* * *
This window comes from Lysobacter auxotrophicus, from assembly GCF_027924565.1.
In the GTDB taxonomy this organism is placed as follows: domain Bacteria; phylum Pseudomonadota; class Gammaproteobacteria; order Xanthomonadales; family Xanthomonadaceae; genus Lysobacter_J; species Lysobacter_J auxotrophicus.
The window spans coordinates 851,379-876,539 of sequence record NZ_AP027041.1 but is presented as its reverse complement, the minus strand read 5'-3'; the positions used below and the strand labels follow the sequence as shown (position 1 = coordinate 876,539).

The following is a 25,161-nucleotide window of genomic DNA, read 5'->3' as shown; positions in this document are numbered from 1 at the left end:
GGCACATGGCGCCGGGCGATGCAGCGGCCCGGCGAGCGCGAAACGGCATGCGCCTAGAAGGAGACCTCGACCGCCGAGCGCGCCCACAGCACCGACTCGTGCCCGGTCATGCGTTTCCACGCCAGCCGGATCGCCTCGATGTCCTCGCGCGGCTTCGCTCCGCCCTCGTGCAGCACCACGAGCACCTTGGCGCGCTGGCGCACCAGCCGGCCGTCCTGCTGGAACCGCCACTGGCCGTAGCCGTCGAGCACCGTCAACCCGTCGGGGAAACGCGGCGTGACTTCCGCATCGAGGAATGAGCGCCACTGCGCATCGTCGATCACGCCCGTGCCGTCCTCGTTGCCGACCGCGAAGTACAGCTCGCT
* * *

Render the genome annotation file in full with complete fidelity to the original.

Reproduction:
This window comes from Lysobacter auxotrophicus, from assembly GCF_027924565.1.
In the GTDB taxonomy this organism is placed as follows: domain Bacteria; phylum Pseudomonadota; class Gammaproteobacteria; order Xanthomonadales; family Xanthomonadaceae; genus Lysobacter_J; species Lysobacter_J auxotrophicus.
The window spans coordinates 851,379-876,539 of sequence record NZ_AP027041.1 but is presented as its reverse complement, the minus strand read 5'-3'; the positions used below and the strand labels follow the sequence as shown (position 1 = coordinate 876,539).

The following is a 25,161-nucleotide window of genomic DNA, read 5'->3' as shown; positions in this document are numbered from 1 at the left end:
GGCACATGGCGCCGGGCGATGCAGCGGCCCGGCGAGCGCGAAACGGCATGCGCCTAGAAGGAGACCTCGACCGCCGAGCGCGCCCACAGCACCGACTCGTGCCCGGTCATGCGTTTCCACGCCAGCCGGATCGCCTCGATGTCCTCGCGCGGCTTCGCTCCGCCCTCGTGCAGCACCACGAGCACCTTGGCGCGCTGGCGCACCAGCCGGCCGTCCTGCTGGAACCGCCACTGGCCGTAGCCGTCGAGCACCGTCAACCCGTCGGGGAAACGCGGCGTGACTTCCGCATCGAGGAATGAGCGCCACTGCGCATCGTCGATCACGCCCGTGCCGTCCTCGTTGCCGACCGCGAAGTACAGCTCGCT